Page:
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In this video we discuss what is homeostasis and why it is important for health. We also cover what is set point, and cover how homeostasis uses it to keep a stable internal environment. What is homeostasis? To be brief and to the point, homeostasis is the relatively constant state maintained by the body. Mainly this means that over time, the internal body will maintain a stable environment. So, for example, if the external temperature is cold or hot, the internal body temperature will remain relatively constant at 98.6f or 37c, the internal body temp may vary a little above or below this number, but that will still be normal. So, lets say we took someones body temperature over a certain time period. If we plot that on a chart it may look something like this. Here, body temperature rose slightly, and here it fell a little. But, the normal body temperature range is from 97.7 to 99.5. So, our subject was inside the normal range throughout the time span. Homeostasis doesnt just apply to body temperature, but many other conditions as well. The human body needs to maintain a certain range of nutrients in the blood stream, such as water, glucose, salt, and other elements as well. We get our blood work done from time to time to check and make sure we dont have high glucose or cholesterol levels, or too low levels of certain vitamins or minerals. Set point is an important term when discussing homeostasis. Set point is a normal range that the body tries to stay in. For instance, the normal range for systolic blood pressure is between 80 and 120. So homeostasis is sought by the body to keep systolic blood pressure in this range or set point. However, the body can change the set point. In many people weight gain leads to higher systolic blood pressure. This could be due to many factors, but the point is that the body changed the blood pressure set point to keep homeostasis. So now, maybe after the weight gain, someones systolic blood pressure may be at 140, which is considered unhealthy and at a risk for some diseases, but the body felt to keep homeostasis it needed to change and pump blood harder. The ability of the body to maintain homeostasis is crucial to life, and each of the systems in the body plays important roles. It is often times easier to understand homeostasis by constructing a model to make the concept clearer. Many sources use a fish tank comparison. Here we have a fish tank filled with water. The water represents body fluid, or the internal environment. The glass that encloses the water or fluid would be the skin, creating a barrier separating internal from external. The fish in the tank represent cells, which want to stay alive. But the cells need nutrients from the external environment in order to survive. The cells need oxygen, so we can put an air pump in the tank, which would represent the lungs, pumping oxygen into the tank. Ok, now we need a filter to get rid of wastes, which would represent the kidneys. Next we need to add a heater to keep a constant temperature, and the heater would represent the muscles. And finally we need food, or at least the nutrients contained in food, so, we hook up a feeder to our fish tank to feed those fish, or cells, and the feeder would represent the digestive system. So, our fish tank is complete, and with everything working together, we have relatively stable and constant conditions, which equal homeostasis. Keep in mind that our fish tank model only covers a few of the aspects involved in maintaining homeostasis, as there are actually far more mechanisms involved in the body keeping at a state of homeostasis.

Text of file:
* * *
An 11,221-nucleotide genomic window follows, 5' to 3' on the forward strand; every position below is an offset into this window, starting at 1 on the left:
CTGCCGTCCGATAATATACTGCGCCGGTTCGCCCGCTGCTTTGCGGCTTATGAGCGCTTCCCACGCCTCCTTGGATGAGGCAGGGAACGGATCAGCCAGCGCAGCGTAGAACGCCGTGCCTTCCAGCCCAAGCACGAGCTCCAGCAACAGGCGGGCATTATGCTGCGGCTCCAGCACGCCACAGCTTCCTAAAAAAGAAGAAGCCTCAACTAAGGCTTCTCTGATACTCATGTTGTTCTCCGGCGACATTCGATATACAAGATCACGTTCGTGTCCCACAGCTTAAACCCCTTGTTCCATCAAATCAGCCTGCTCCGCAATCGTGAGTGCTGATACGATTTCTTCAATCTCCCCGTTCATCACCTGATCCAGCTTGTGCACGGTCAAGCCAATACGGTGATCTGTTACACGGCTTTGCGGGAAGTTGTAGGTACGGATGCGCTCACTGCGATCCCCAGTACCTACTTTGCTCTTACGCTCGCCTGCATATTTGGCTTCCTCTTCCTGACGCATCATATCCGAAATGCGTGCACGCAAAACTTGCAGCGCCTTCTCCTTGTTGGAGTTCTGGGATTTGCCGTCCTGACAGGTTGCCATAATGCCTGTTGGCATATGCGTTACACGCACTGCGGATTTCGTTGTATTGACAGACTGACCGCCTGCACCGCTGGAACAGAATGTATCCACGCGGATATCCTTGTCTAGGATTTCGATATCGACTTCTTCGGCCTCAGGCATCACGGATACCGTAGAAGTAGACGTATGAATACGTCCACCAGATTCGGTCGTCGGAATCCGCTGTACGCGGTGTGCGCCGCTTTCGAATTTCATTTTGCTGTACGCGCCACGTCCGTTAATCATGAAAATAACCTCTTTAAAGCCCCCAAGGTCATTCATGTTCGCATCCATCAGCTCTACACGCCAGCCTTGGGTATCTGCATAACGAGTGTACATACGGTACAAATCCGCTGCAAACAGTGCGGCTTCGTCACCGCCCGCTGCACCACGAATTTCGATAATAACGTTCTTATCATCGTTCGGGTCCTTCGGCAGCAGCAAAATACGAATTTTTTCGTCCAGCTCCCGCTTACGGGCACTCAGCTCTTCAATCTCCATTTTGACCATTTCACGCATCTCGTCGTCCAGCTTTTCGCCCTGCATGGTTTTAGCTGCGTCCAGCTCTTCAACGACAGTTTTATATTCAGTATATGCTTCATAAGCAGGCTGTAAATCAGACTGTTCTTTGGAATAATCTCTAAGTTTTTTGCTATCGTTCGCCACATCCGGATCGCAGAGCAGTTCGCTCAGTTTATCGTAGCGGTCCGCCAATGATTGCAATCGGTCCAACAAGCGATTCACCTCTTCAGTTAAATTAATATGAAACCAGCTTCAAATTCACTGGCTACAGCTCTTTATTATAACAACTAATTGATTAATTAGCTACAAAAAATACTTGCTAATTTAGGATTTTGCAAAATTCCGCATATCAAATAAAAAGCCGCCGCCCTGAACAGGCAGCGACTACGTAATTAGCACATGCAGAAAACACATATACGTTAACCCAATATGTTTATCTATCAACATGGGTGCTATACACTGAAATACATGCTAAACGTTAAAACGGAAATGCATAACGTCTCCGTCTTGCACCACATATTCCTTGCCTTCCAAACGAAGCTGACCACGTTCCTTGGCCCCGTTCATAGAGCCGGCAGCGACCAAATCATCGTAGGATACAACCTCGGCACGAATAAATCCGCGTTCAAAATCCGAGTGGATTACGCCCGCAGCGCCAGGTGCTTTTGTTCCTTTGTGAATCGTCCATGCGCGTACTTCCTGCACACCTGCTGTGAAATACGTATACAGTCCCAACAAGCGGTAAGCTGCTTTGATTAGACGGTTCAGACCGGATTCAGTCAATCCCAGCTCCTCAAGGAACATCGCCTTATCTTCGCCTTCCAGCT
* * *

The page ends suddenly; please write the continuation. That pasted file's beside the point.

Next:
The Role Of Incretins In Glucose Homeostasis And Diabetes Treatment

Go to: I. Background and Introduction Incretins are hormones that are released from the gut into the bloodstream in response to ingestion of food, and they then modulate the insulin secretory response to the products within the nutrients in the food. The insulin secretory response of incretins, called the incretin effect, accounts for at least 50% of the total insulin secreted after oral glucose. Therefore, by definition, incretin hormones are insulinotropic (i.e., they induce insulin secretion) at usual physiological concentrations seen in the plasma after ingestion. The concept of incretins is at least a century old (Table 1). In 1902, Bayliss and Starling published their landmark manuscript, “The Mechanism of Pancreatic Secretion.” The authors found that acid infused into the digestive system caused pancreatic secretion of juices through the pancreatic duct from the pancreas, even after they cut the ennervation to the intestine. Until that time, it was thought that nervous system signals controlled secretion of pancreatic juices. They carried out ground-breaking studies that led them to conclude that the nature of the signal to the pancreas was most likely a chemical stimulu Continue reading >>

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  1. still the same

    did drinking too much beer cause my diabetes?

    Does anyone out there know if drinking too much beer in the past may have caused diabetes? I asked my Dr. once and he didn't think so unless I had pancreatitis. As far as I know I never had pancreatitis. Dr. said maybe if you had chronic pancreatitis which has no symptoms, but that is usually for alcoholics. I never considered myself an alcoholic. I definetly overdrank beer many times, (binge drinked) but only beer not wine or hard stuff. I rarely drink now but when I do it seems to lower my blood sugar considerably. Can anyone help me with these questions of alcohol and blood sugar?

  2. jim55

    I'm sure if your drinking brought with it behavier that too wasn't healthy such as eating binges following binge drinking. I think it takes a host of lifestyle issues working together that may end with type two. Either way, don't beat yourself up over it as it won't change a thing.

  3. still the same

    Your right Jim55! I did eat a lot of junk too when I was drinking, good point. Thanks